Live comments from the CCP Summer Conference 2014 – Session 4
June 12, 2014 Leave a comment
Session 4: Competition and the Demand-side:
Joe Farrell (University of California, Berkeley) (via video link) presented on the demand side of problem markets. The antitrust concerns which the study of competition tends to focus upon are supply side matters. According to Joseph Farrell, scholars assume that firms tend to behave under the assumption that customer is choosing the best deal but this may not be the case in problem markets. He describes the three mechanisms by which the demand side of markets may fail: Consumers who behave irrationally, Agency problems which “compound” customers, such as firms or government face, and problems consumers have observing or evaluating complex pricing or product characteristics. These problems may eliminate competition, or may merely funnel it towards different arenas. According to him, wary customers can undermine cross-elasticity by enabling bad deals to retain substantial share or discourage anyone from offering good deals.
Geoffrey Myers and Katie Curry (Ofcom) explored Ofcom’s fundamental review of the problem market of non-geographic calls. Non-geographic calls include calls to mobile phones or to services with numbers beginning “08” or premium rate numbers beginning “09.” There is poor consumer awareness of the prices and externalities associated with calling these number different operators (for example, calling numbers from a mobile phone).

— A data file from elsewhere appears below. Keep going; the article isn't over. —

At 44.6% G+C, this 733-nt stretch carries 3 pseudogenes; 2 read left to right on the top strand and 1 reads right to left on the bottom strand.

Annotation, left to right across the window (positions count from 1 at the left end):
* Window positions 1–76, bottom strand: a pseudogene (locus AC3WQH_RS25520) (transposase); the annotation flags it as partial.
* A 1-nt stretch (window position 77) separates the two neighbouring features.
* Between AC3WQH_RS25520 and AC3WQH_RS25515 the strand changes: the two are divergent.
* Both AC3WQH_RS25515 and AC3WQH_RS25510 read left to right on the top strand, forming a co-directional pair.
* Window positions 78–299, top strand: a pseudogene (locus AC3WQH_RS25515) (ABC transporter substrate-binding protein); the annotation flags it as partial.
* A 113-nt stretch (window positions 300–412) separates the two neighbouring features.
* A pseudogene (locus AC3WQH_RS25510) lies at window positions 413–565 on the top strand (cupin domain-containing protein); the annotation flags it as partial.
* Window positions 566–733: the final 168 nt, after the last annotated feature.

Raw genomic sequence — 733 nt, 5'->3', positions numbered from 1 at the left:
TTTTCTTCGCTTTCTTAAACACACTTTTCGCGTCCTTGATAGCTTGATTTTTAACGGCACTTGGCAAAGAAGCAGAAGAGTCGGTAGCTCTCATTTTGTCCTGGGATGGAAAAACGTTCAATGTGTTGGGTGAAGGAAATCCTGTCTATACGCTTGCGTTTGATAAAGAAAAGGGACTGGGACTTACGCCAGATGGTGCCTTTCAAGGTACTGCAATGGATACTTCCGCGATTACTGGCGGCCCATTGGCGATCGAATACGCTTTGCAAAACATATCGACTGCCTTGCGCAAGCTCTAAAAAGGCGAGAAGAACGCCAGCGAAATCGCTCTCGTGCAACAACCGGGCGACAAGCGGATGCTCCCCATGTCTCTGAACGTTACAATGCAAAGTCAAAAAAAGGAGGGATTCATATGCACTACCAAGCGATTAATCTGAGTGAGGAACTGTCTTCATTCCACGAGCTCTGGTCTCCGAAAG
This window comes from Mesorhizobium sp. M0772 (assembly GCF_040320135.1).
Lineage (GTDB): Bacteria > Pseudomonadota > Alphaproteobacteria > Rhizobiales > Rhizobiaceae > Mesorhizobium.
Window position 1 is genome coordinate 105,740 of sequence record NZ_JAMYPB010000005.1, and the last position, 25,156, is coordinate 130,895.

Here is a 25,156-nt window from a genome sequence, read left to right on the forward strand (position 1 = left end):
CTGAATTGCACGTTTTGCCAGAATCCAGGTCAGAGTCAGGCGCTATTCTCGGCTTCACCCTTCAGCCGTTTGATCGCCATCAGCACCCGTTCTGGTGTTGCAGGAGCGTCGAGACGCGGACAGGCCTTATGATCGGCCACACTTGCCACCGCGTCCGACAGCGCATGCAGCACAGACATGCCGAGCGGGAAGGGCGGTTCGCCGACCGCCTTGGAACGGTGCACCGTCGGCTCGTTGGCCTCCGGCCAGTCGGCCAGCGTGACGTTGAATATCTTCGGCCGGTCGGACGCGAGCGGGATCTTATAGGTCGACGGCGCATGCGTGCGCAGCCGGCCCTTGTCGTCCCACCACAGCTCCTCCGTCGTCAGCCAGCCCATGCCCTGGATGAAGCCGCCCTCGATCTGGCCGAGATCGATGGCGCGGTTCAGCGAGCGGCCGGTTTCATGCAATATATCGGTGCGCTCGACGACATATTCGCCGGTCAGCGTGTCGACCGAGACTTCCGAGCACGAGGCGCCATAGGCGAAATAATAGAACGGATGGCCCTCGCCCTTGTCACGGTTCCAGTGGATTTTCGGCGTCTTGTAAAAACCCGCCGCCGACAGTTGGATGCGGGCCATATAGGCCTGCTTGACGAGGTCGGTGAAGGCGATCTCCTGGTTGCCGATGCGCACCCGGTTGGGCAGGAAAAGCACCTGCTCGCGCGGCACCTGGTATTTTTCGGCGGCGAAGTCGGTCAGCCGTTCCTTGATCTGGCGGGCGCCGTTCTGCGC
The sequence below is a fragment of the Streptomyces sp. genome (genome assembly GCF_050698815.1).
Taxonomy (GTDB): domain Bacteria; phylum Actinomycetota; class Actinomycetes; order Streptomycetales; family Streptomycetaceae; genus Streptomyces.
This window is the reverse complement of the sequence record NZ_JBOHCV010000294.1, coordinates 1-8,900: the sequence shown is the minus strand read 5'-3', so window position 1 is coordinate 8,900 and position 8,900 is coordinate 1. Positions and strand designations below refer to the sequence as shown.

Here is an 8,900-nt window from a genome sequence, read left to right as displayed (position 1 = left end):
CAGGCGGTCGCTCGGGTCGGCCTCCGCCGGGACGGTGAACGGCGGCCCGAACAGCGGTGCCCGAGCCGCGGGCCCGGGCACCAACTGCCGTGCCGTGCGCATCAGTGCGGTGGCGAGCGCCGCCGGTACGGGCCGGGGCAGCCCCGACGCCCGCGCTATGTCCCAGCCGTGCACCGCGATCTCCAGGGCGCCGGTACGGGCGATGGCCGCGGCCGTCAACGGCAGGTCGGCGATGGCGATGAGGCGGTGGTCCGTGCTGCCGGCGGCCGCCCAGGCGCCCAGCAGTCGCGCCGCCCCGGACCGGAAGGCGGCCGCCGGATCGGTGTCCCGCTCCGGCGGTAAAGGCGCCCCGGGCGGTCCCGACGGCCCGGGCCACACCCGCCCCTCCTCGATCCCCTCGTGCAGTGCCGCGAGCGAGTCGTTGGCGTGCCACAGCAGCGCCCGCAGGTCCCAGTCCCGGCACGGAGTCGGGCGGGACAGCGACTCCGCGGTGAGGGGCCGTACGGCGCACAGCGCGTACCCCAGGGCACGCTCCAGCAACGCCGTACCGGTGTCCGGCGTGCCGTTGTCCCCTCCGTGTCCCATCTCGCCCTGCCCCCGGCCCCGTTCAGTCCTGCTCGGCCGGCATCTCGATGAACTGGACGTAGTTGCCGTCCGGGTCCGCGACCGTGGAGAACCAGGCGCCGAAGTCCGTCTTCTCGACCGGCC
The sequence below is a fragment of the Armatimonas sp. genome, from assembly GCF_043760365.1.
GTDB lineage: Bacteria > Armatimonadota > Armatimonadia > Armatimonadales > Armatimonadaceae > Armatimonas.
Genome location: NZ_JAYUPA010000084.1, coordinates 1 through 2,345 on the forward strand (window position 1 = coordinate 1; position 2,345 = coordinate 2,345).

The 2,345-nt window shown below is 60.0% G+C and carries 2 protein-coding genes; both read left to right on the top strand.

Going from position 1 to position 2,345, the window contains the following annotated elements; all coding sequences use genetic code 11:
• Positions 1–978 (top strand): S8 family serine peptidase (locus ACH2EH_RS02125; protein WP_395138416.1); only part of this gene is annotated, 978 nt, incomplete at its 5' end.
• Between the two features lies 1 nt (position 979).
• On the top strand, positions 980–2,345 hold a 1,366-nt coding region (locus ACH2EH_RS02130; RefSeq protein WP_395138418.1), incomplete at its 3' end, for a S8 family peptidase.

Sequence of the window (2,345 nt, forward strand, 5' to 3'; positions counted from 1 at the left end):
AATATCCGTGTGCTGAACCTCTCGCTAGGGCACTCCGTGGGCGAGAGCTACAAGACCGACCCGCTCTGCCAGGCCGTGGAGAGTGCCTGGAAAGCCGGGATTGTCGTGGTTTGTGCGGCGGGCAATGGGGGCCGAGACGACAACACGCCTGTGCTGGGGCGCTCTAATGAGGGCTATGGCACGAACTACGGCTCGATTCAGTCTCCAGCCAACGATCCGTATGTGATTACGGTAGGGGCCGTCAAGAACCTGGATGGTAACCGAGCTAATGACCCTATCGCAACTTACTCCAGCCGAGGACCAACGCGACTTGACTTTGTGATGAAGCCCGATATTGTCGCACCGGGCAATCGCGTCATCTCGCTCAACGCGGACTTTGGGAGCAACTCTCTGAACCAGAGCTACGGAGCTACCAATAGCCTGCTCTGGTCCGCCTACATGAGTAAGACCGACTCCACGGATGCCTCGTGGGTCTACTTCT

Telephone calls are a two-sided market, where the caller and the call recipient are on opposite sides of the market. For calls on landline, geographical numbers the recipient never pays. For non-geographic calls, either the caller or the recipient may pay the telephone provider. The caller and the recipient may buy phone services from different operators. This provides many advantages, such as allowing business to use a single, national number to access their services or in order to offer their customers a free service number. Premium rate numbers provide a means by which firms may offer a service.
Market failures in this market arise from three sources: a lack of consumer knowledge of the cost of calling numbers, the lack of concern of callers’ operators for the welfare of call recipients and their operator, and the misuse and degradation of certain number “brands” by callers’ operators and recipients. The harms caused by these factors include harm to firms using these number, to public service providers who wish to provide a free number but cannot and costs to vulnerable consumers who unknowingly overpay for calls.
To alleviate these problems, Ofcom has announced changes in the regulatory regime such as mandating free mobile phone and landline calls when calling “080” numbers and unbundling the price paid by the caller for calls to “084”, “087” and “09” numbers into an access charge, paid to the callers’ telecoms provider, and a service charge, passed on to the call recipient. This allows providers of public services to operate a free phone service to callers, and allows firms to communicate the price of their own service to consumers clearly. The improved visibility of the fee paid to the operator may encourage competition between operators. Consumers’ confidence in the fees associated with calling non-geographic numbers may increase over time, leading to these numbers becoming trusted brands.